A couple months ago, Yahoo Canada News asked readers what issues are most important leading up to the provincial election. The results are in and we put NDP leader Andrea Horwath, Liberal premier Kathleen Wynne and Green Party leader Mike Schreiner to the test on your key priorities in this election.
Health care was the issue of most importance, a topic that has also been top of mind for the Ontario party leaders.
Investment in healthcare for seniors was an aspect that both Horwath and Wynne spoke about specifically, indicating that more work needs to be done to keep seniors at home, or in effective long-term care facilities.
“The long-term care system is not working, people don’t get the hands-on care that they need,” Horwath said.
“There are more and more seniors that want to stay at home,” Wynne said. “That has meant that over the last few years, we’ve been investing billions more in home care.”
Aside from health care for seniors, the NDP plan to increase hospital funding by 5.3 per cent in the first year, while also working to implement a universal pharmacare program. The Liberals have pledged to introduce a drug and dental program that will cover 80 per cent of various expenses.
Schreiner’s provincial Green Party and the Conservatives led by Doug Ford have both promised significant investment in mental health service across the province.
2. Government accountability
Government accountability was the second most selected issue leading up to the Ontario election. The Liberals in particular have been scrutinized during the campaign for a lack of transparency with regards to the selling off of Hydro One, in addition to the Ontario gas plant scandal.
“We just need honest government,” Schreiner said. “You have two parties, the Liberals and the NDP, promising a lot without being honest with you about how they’re going to pay for it, and you have the Conservatives promising lots of tax cuts without being honest with you about how they’re going to pay for it.”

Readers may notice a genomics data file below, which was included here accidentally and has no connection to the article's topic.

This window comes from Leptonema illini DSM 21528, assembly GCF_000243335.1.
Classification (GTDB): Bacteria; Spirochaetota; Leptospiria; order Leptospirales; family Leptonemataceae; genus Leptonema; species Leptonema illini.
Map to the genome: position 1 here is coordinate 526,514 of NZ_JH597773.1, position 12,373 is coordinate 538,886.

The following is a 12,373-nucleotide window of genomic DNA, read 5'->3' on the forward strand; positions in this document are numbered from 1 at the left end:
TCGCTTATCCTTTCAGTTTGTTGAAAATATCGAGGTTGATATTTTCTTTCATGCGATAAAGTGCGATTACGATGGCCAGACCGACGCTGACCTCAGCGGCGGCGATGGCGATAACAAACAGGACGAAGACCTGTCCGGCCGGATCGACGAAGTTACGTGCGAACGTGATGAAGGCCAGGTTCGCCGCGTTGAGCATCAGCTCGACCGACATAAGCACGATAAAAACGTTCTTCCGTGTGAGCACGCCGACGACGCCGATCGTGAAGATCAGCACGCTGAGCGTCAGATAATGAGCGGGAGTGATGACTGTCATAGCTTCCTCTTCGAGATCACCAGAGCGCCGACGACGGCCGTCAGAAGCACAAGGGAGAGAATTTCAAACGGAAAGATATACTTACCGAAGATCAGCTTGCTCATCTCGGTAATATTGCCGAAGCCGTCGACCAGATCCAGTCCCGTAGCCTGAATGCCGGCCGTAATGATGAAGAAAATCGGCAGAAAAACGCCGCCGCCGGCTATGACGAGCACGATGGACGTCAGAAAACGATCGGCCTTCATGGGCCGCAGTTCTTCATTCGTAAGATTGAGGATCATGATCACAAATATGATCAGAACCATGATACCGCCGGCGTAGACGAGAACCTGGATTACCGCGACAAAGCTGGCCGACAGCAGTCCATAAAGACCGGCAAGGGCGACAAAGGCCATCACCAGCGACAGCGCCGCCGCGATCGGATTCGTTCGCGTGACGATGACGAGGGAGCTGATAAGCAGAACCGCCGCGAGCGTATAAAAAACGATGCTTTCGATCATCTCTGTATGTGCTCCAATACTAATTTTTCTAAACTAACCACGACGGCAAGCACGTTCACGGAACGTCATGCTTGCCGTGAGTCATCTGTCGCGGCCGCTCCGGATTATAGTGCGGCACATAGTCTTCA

Horwath mentioned the implementation of Ontario’s Financial Accountability Officer, a role the NDP leader described as analyzing government plans to “weed out the untruths.” Horwath says the lack of financial accountability has made Ontarians upset with Kathleen Wynne in the Liberals.
“We actually are the government that put in place legislation that requires that before an election there’s a full public airing of the finances of the province,” Wynne said. “That I think is a real area where there wasn’t transparency previously.”
Accountability is also addressed in the provincial PC’s plan, vowing to expand the Auditor General’s authority and “opening the books” to an external audit.
3. Provincial debt
The third issue, one of the most heavily debated issues in the 2018 provincial election campaign, is provincial debt. With the provincial deficit increasing, Ontarians are concerned about when the government will balance the budget.
“I am deeply concerned that the three status quo parties in Ontario are not fiscally responsible,” Schreiner said.
Horwath explained that although she plans to run a deficit if elected into power on Thursday, increasing to $5 billion in their third year in power, the party plans to move towards a balanced budget in 2021-2022.
“Our plan is a lot more fiscally responsible frankly, because not only do we try to help families with the things that they need in a very changing economy, but we also show how we’re going to pay for it,” Horwath said.
Wynne highlights the province’s economic prosperity, including low unemployment, as a success for their investments for economic growth.
“The majority of our provincial debt is debt that has been accrued because of investments in long-term assets,” Wynne said.
One of Ford’s main campaign promises is to reduce government spending, with plans for an outside audit of Wynne’s “reckless management” of provincial finances. The PC leader also plans to cut several provincial taxes, including eliminating the carbon tax.